Thursday, October 10, 2013

Practical Fluency

Fluency is an area of interest to me because I have worked with several students who are able to puzzle their way through the reading, but do so at an extremely slow pace. Often this diminishes comprehension, but practically this means students do not bother to read the assignment. Without the practice their vocabulary and reading abilities do not improve and they fall farther behind their peers.

Max and Gayle Brand's book, Practical Fluency: Classroom Perspectives, Grades K-6, addresses the issue of how to build fluency instruction into the general classroom experience. Although I work with struggling learners, I have found that good classroom instruction is good classroom instruction. My students frequently have their dyslexia compounded by mediocre to poor classroom instruction. Strategies that were not used or were not used effectively may prove very useful in intensive settings.

The book is broken down into 4 sections:
  • Read Aloud, talk and text demonstrations
  • Rereading
  • Short Bursts for Building Stamina
  • Ongoing Assessment
Several strategies are discussed in each section including beautifully woven actual descriptions of classroom experiences with them. This book does not purport to be a source for research information. If you want to know about the research on the effectiveness for each strategy you need to look elsewhere. That said, many teachers do not want to wade through the statistics and experimental design methodology that appears in such materials. For teachers who want to "see" it in action, this fits the bill.

One concept woven into the short bursts section is word work. An idea I intend to incorporate into my lessons is to give students a word and have them write as many words as neatly as they can in a two minute burst that utilize parts of the word. For example, if the word were look, students could write book, nook, took, cook, look-out, cook-out, bookmark, looking, loot, loom, loose, loofa, loo ... Connecting the writing to the reading to build fluency in both is a critical skill. To support my learner, I may start with a page divided into two with the key word  at the top; the right side could be same beginning, the left side the same ending. As progress is made we can add a section for suffixes and prefixes, and one for vowel sound. I think I even have a letter die game that I can use to try and mix it up. This kind of activity will only take a couple of minutes and everyone can engage. More capable readers can be pushed to include longer words.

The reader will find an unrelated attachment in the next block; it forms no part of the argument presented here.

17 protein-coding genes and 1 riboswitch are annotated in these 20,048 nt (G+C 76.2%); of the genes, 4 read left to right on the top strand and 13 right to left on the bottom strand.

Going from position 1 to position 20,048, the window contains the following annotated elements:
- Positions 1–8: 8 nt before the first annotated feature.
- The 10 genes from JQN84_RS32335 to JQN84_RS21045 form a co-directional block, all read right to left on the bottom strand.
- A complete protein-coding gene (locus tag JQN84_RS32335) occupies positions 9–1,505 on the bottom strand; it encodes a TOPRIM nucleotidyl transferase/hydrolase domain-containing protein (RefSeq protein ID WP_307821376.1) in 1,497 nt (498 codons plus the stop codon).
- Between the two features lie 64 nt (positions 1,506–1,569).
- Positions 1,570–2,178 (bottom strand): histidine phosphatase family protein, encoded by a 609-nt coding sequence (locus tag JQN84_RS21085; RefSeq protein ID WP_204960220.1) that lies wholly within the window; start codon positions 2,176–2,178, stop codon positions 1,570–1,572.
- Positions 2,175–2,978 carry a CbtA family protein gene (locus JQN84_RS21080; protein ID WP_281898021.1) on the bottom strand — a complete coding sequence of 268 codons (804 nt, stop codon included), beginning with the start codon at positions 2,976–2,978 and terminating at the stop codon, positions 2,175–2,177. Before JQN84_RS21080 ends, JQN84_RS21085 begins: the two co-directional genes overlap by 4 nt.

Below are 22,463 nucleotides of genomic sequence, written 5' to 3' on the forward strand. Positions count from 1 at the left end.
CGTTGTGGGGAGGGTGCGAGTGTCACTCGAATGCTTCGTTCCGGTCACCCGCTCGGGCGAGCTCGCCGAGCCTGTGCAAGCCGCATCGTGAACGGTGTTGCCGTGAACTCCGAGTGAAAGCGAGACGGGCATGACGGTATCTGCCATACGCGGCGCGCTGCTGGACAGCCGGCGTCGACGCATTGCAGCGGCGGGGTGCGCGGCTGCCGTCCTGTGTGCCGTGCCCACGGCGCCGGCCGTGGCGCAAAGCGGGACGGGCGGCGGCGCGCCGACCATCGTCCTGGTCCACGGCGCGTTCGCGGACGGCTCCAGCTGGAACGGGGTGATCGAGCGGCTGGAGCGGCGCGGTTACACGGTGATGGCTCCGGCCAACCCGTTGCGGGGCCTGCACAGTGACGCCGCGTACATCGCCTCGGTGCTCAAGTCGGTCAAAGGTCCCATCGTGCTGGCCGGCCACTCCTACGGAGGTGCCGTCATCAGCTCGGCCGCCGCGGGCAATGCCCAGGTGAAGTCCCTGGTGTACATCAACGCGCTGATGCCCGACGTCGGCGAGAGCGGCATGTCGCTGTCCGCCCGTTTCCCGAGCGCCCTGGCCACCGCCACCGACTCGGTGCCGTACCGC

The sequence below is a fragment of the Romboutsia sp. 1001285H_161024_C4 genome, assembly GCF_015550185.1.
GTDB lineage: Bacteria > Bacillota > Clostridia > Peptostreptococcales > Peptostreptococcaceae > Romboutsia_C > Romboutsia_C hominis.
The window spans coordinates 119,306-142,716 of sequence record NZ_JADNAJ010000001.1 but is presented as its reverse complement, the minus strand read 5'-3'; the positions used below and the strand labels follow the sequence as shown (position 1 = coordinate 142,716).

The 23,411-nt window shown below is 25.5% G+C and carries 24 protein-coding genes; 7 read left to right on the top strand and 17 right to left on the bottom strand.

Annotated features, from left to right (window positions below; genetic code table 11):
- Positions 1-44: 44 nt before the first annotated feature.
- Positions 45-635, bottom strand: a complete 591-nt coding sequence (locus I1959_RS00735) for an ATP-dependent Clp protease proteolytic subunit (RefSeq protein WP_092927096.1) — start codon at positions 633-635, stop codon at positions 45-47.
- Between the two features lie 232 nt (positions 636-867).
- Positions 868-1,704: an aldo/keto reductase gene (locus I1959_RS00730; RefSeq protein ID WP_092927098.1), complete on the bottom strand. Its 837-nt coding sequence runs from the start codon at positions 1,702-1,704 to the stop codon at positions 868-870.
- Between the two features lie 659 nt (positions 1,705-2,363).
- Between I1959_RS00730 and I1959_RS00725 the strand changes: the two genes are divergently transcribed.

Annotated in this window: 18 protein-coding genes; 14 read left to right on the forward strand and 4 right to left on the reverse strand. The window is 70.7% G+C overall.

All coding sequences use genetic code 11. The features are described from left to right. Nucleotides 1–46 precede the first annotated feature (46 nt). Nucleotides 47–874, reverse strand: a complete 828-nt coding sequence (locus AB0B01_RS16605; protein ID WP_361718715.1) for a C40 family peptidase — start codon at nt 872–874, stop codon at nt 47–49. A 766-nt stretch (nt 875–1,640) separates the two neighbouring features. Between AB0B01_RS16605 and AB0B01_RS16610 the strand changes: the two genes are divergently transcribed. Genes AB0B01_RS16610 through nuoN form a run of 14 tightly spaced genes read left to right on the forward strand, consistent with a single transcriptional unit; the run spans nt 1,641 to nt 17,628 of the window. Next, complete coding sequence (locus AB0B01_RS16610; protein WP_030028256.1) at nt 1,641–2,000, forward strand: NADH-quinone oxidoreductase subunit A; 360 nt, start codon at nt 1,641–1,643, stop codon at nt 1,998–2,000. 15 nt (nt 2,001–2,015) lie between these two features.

We need to continue to explore ways to incorporate fluency instruction and practice into daily reading. This book offers several ways to model and practice fluent reading behaviors. After all, we want many methods to use, not just one or two.

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